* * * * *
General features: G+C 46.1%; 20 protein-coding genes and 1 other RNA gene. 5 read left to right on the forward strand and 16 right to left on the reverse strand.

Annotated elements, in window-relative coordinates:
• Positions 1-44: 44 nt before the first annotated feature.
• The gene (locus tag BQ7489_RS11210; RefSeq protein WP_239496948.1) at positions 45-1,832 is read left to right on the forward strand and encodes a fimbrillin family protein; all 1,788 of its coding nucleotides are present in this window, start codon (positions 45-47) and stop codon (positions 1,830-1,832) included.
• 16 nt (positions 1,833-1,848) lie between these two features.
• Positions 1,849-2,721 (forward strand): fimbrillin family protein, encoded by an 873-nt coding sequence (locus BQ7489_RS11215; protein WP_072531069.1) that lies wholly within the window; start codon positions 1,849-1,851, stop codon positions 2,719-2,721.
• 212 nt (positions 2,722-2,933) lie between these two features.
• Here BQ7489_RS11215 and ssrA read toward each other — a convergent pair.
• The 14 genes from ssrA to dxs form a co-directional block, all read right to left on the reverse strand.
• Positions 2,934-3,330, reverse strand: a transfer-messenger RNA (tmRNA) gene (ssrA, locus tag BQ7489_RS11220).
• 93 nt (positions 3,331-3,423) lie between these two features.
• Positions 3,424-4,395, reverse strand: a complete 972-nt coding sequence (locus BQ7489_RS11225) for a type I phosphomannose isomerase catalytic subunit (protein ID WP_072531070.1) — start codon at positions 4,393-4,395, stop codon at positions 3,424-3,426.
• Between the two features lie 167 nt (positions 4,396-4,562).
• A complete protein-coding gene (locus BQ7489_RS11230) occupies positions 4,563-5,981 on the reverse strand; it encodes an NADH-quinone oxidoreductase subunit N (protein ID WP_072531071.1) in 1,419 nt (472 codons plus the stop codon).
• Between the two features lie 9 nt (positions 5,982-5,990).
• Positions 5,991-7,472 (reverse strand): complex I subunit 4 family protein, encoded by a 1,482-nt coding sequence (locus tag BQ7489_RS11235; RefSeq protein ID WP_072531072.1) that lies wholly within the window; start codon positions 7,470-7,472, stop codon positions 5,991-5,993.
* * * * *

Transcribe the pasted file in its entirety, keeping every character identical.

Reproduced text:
General features: G+C 46.1%; 20 protein-coding genes and 1 other RNA gene. 5 read left to right on the forward strand and 16 right to left on the reverse strand.

Annotated elements, in window-relative coordinates:
• Positions 1-44: 44 nt before the first annotated feature.
• The gene (locus tag BQ7489_RS11210; RefSeq protein WP_239496948.1) at positions 45-1,832 is read left to right on the forward strand and encodes a fimbrillin family protein; all 1,788 of its coding nucleotides are present in this window, start codon (positions 45-47) and stop codon (positions 1,830-1,832) included.
• 16 nt (positions 1,833-1,848) lie between these two features.
• Positions 1,849-2,721 (forward strand): fimbrillin family protein, encoded by an 873-nt coding sequence (locus BQ7489_RS11215; protein WP_072531069.1) that lies wholly within the window; start codon positions 1,849-1,851, stop codon positions 2,719-2,721.
• 212 nt (positions 2,722-2,933) lie between these two features.
• Here BQ7489_RS11215 and ssrA read toward each other — a convergent pair.
• The 14 genes from ssrA to dxs form a co-directional block, all read right to left on the reverse strand.
• Positions 2,934-3,330, reverse strand: a transfer-messenger RNA (tmRNA) gene (ssrA, locus tag BQ7489_RS11220).
• 93 nt (positions 3,331-3,423) lie between these two features.
• Positions 3,424-4,395, reverse strand: a complete 972-nt coding sequence (locus BQ7489_RS11225) for a type I phosphomannose isomerase catalytic subunit (protein ID WP_072531070.1) — start codon at positions 4,393-4,395, stop codon at positions 3,424-3,426.
• Between the two features lie 167 nt (positions 4,396-4,562).
• A complete protein-coding gene (locus BQ7489_RS11230) occupies positions 4,563-5,981 on the reverse strand; it encodes an NADH-quinone oxidoreductase subunit N (protein ID WP_072531071.1) in 1,419 nt (472 codons plus the stop codon).
• Between the two features lie 9 nt (positions 5,982-5,990).
• Positions 5,991-7,472 (reverse strand): complex I subunit 4 family protein, encoded by a 1,482-nt coding sequence (locus tag BQ7489_RS11235; RefSeq protein ID WP_072531072.1) that lies wholly within the window; start codon positions 7,470-7,472, stop codon positions 5,991-5,993.